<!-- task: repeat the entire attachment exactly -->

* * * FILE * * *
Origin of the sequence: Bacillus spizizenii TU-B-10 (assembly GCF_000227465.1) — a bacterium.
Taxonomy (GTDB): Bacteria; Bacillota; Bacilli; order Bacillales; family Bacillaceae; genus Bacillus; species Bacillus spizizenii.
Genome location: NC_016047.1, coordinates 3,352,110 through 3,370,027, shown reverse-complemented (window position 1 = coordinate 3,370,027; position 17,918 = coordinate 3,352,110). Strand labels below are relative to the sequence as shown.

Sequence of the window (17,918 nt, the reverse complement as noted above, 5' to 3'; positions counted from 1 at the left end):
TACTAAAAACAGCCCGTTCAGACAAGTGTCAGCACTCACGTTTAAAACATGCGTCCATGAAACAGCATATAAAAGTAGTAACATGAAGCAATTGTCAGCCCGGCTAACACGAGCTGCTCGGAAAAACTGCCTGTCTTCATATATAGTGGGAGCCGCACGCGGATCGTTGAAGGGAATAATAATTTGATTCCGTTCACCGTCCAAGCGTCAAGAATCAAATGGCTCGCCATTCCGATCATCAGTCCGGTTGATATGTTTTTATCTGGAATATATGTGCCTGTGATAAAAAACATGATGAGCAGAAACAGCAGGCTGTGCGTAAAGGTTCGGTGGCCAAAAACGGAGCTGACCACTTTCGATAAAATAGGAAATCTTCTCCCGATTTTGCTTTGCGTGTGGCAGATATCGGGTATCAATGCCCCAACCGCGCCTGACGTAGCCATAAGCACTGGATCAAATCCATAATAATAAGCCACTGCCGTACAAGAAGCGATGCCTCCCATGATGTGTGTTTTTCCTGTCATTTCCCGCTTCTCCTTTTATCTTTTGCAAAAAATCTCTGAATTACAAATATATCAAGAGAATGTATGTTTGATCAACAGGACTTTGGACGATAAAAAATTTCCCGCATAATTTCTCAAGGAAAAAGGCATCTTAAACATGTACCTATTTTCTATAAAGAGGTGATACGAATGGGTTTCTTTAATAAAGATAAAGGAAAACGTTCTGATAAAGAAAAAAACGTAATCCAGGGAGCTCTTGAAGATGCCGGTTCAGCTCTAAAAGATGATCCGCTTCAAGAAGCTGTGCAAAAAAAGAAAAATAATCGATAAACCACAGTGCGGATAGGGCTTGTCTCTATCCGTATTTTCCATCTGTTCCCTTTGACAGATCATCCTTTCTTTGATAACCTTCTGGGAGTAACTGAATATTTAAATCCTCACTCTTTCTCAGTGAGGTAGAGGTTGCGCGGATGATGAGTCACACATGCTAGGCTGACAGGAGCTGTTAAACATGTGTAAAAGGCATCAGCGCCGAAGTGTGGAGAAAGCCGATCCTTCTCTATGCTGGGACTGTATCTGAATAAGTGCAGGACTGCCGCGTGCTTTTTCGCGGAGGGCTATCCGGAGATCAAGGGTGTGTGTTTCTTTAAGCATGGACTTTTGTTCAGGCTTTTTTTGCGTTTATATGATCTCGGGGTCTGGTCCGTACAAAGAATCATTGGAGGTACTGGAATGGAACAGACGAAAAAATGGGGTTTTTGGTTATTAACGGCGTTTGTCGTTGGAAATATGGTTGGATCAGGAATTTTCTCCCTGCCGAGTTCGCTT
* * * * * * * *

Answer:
Origin of the sequence: Bacillus spizizenii TU-B-10 (assembly GCF_000227465.1) — a bacterium.
Taxonomy (GTDB): Bacteria; Bacillota; Bacilli; order Bacillales; family Bacillaceae; genus Bacillus; species Bacillus spizizenii.
Genome location: NC_016047.1, coordinates 3,352,110 through 3,370,027, shown reverse-complemented (window position 1 = coordinate 3,370,027; position 17,918 = coordinate 3,352,110). Strand labels below are relative to the sequence as shown.

Sequence of the window (17,918 nt, the reverse complement as noted above, 5' to 3'; positions counted from 1 at the left end):
TACTAAAAACAGCCCGTTCAGACAAGTGTCAGCACTCACGTTTAAAACATGCGTCCATGAAACAGCATATAAAAGTAGTAACATGAAGCAATTGTCAGCCCGGCTAACACGAGCTGCTCGGAAAAACTGCCTGTCTTCATATATAGTGGGAGCCGCACGCGGATCGTTGAAGGGAATAATAATTTGATTCCGTTCACCGTCCAAGCGTCAAGAATCAAATGGCTCGCCATTCCGATCATCAGTCCGGTTGATATGTTTTTATCTGGAATATATGTGCCTGTGATAAAAAACATGATGAGCAGAAACAGCAGGCTGTGCGTAAAGGTTCGGTGGCCAAAAACGGAGCTGACCACTTTCGATAAAATAGGAAATCTTCTCCCGATTTTGCTTTGCGTGTGGCAGATATCGGGTATCAATGCCCCAACCGCGCCTGACGTAGCCATAAGCACTGGATCAAATCCATAATAATAAGCCACTGCCGTACAAGAAGCGATGCCTCCCATGATGTGTGTTTTTCCTGTCATTTCCCGCTTCTCCTTTTATCTTTTGCAAAAAATCTCTGAATTACAAATATATCAAGAGAATGTATGTTTGATCAACAGGACTTTGGACGATAAAAAATTTCCCGCATAATTTCTCAAGGAAAAAGGCATCTTAAACATGTACCTATTTTCTATAAAGAGGTGATACGAATGGGTTTCTTTAATAAAGATAAAGGAAAACGTTCTGATAAAGAAAAAAACGTAATCCAGGGAGCTCTTGAAGATGCCGGTTCAGCTCTAAAAGATGATCCGCTTCAAGAAGCTGTGCAAAAAAAGAAAAATAATCGATAAACCACAGTGCGGATAGGGCTTGTCTCTATCCGTATTTTCCATCTGTTCCCTTTGACAGATCATCCTTTCTTTGATAACCTTCTGGGAGTAACTGAATATTTAAATCCTCACTCTTTCTCAGTGAGGTAGAGGTTGCGCGGATGATGAGTCACACATGCTAGGCTGACAGGAGCTGTTAAACATGTGTAAAAGGCATCAGCGCCGAAGTGTGGAGAAAGCCGATCCTTCTCTATGCTGGGACTGTATCTGAATAAGTGCAGGACTGCCGCGTGCTTTTTCGCGGAGGGCTATCCGGAGATCAAGGGTGTGTGTTTCTTTAAGCATGGACTTTTGTTCAGGCTTTTTTTGCGTTTATATGATCTCGGGGTCTGGTCCGTACAAAGAATCATTGGAGGTACTGGAATGGAACAGACGAAAAAATGGGGTTTTTGGTTATTAACGGCGTTTGTCGTTGGAAATATGGTTGGATCAGGAATTTTCTCCCTGCCGAGTTCGCTT